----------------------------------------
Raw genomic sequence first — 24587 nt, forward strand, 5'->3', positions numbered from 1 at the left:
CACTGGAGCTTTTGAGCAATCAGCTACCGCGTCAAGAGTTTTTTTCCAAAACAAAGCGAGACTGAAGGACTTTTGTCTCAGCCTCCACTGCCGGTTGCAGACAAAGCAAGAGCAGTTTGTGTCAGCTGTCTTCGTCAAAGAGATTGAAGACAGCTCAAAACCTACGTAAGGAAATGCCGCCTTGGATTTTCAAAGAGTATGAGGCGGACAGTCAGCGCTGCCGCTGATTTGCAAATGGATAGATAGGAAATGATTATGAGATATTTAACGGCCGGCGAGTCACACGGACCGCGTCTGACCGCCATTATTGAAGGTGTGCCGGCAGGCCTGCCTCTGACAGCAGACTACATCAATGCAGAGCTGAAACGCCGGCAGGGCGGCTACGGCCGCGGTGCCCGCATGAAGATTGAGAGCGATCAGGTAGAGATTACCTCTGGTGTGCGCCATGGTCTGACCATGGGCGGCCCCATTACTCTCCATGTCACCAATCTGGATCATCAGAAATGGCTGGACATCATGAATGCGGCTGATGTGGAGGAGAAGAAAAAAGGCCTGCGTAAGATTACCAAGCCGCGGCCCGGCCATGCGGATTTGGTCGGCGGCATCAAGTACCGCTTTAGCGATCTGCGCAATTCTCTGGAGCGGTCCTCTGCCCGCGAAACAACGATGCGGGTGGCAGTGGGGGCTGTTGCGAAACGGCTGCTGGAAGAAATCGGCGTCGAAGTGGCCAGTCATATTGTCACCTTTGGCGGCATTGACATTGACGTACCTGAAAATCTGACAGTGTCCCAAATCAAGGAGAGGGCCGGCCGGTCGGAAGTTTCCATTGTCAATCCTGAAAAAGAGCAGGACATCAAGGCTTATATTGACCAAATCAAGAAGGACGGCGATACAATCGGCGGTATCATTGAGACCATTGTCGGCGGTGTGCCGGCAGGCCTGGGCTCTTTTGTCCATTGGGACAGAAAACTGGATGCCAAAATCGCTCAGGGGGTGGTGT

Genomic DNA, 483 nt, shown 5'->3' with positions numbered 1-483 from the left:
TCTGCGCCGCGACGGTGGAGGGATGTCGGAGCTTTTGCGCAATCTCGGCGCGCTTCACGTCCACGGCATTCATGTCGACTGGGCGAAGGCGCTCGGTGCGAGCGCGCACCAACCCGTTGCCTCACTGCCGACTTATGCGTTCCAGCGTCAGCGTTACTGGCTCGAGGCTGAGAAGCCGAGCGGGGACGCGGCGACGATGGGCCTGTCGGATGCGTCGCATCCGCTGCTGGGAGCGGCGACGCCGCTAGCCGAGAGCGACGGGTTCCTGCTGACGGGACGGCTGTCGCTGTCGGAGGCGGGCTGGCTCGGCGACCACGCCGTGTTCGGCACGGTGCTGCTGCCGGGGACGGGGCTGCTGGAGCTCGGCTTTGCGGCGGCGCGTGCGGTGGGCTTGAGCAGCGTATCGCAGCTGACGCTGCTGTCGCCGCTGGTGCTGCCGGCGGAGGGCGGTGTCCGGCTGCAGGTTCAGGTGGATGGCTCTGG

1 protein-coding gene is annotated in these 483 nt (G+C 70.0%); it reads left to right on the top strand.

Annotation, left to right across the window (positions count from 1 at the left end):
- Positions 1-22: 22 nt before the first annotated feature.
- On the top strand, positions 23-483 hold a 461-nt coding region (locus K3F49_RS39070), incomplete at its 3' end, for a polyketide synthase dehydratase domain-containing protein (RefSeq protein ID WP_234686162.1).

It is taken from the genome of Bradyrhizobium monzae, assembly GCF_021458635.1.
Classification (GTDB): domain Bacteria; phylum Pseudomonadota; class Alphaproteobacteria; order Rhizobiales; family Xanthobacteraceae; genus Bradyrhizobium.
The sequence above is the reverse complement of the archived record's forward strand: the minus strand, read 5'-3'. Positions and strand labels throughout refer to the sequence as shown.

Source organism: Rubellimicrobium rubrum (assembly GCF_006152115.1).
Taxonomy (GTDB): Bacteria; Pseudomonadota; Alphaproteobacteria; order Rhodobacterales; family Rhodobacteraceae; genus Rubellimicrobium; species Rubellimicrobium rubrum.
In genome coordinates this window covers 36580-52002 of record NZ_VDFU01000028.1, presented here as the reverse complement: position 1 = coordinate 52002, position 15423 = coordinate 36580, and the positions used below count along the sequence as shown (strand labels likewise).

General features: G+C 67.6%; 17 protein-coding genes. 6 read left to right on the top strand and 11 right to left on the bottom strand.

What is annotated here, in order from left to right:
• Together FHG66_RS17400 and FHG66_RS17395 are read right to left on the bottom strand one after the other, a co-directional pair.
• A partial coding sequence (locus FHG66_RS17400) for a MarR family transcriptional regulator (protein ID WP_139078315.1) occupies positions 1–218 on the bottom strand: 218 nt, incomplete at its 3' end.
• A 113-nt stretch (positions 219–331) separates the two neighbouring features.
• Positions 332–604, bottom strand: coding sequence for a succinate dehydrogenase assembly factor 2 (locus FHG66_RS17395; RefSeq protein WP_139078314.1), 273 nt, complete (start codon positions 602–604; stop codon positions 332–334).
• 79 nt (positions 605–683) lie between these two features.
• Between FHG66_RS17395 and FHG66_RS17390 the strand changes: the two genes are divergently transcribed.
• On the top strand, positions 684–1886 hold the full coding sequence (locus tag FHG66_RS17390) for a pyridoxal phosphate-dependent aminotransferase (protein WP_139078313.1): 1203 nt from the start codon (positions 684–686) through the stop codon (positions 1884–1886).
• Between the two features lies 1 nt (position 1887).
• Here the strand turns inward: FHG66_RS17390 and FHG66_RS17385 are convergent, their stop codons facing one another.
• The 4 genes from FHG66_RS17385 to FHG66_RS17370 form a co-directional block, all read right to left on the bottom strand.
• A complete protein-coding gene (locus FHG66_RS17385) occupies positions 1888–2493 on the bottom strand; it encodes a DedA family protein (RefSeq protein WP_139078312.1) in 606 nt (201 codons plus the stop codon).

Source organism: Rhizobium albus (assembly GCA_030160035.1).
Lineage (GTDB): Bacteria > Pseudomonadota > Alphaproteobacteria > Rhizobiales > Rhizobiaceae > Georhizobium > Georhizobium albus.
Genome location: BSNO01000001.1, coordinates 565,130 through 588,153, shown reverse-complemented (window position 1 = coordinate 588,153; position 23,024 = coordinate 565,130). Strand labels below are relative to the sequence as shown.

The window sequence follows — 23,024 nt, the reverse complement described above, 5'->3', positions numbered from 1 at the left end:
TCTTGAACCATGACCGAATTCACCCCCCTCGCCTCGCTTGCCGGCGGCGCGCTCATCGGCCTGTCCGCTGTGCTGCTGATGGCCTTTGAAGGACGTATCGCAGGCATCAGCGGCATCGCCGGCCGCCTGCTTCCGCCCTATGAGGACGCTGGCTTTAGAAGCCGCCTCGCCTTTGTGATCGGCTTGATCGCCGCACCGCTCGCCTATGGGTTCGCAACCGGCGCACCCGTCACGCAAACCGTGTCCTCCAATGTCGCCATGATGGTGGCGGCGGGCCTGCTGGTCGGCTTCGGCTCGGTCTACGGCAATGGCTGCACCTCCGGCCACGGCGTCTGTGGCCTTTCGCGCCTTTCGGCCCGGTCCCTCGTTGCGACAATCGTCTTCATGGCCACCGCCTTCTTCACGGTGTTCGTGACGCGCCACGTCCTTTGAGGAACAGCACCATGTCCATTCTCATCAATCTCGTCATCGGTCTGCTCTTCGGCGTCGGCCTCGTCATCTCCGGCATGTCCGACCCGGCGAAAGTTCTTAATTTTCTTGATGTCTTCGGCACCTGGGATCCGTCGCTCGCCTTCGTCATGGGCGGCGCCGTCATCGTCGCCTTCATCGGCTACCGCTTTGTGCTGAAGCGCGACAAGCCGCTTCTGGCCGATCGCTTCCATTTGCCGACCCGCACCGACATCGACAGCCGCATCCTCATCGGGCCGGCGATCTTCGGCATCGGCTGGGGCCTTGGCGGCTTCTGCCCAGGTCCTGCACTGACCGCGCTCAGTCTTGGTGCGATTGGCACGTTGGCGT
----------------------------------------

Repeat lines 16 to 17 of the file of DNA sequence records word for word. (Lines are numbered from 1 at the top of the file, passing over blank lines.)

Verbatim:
What is annotated here, in order from left to right:
• Together FHG66_RS17400 and FHG66_RS17395 are read right to left on the bottom strand one after the other, a co-directional pair.